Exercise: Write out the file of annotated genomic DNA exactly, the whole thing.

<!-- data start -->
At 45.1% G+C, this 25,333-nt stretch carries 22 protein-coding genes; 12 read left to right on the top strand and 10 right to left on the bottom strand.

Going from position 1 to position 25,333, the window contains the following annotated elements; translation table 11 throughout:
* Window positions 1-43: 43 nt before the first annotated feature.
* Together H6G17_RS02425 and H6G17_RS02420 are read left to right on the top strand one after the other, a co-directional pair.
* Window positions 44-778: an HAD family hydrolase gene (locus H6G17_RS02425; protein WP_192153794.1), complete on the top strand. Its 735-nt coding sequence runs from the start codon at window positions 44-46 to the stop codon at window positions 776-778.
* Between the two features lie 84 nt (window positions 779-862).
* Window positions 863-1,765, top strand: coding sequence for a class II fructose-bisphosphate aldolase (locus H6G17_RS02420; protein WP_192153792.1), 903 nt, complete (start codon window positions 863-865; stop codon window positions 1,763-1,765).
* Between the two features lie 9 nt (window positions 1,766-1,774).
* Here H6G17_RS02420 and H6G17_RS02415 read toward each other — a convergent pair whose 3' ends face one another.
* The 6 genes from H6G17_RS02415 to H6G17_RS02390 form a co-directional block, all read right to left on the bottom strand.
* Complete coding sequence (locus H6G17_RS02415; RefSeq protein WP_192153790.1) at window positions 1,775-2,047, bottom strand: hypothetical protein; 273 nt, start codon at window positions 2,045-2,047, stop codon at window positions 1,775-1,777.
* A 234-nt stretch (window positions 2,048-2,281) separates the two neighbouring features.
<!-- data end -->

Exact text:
At 45.1% G+C, this 25,333-nt stretch carries 22 protein-coding genes; 12 read left to right on the top strand and 10 right to left on the bottom strand.

Going from position 1 to position 25,333, the window contains the following annotated elements; translation table 11 throughout:
* Window positions 1-43: 43 nt before the first annotated feature.
* Together H6G17_RS02425 and H6G17_RS02420 are read left to right on the top strand one after the other, a co-directional pair.
* Window positions 44-778: an HAD family hydrolase gene (locus H6G17_RS02425; protein WP_192153794.1), complete on the top strand. Its 735-nt coding sequence runs from the start codon at window positions 44-46 to the stop codon at window positions 776-778.
* Between the two features lie 84 nt (window positions 779-862).
* Window positions 863-1,765, top strand: coding sequence for a class II fructose-bisphosphate aldolase (locus H6G17_RS02420; protein WP_192153792.1), 903 nt, complete (start codon window positions 863-865; stop codon window positions 1,763-1,765).
* Between the two features lie 9 nt (window positions 1,766-1,774).
* Here H6G17_RS02420 and H6G17_RS02415 read toward each other — a convergent pair whose 3' ends face one another.
* The 6 genes from H6G17_RS02415 to H6G17_RS02390 form a co-directional block, all read right to left on the bottom strand.
* Complete coding sequence (locus H6G17_RS02415; RefSeq protein WP_192153790.1) at window positions 1,775-2,047, bottom strand: hypothetical protein; 273 nt, start codon at window positions 2,045-2,047, stop codon at window positions 1,775-1,777.
* A 234-nt stretch (window positions 2,048-2,281) separates the two neighbouring features.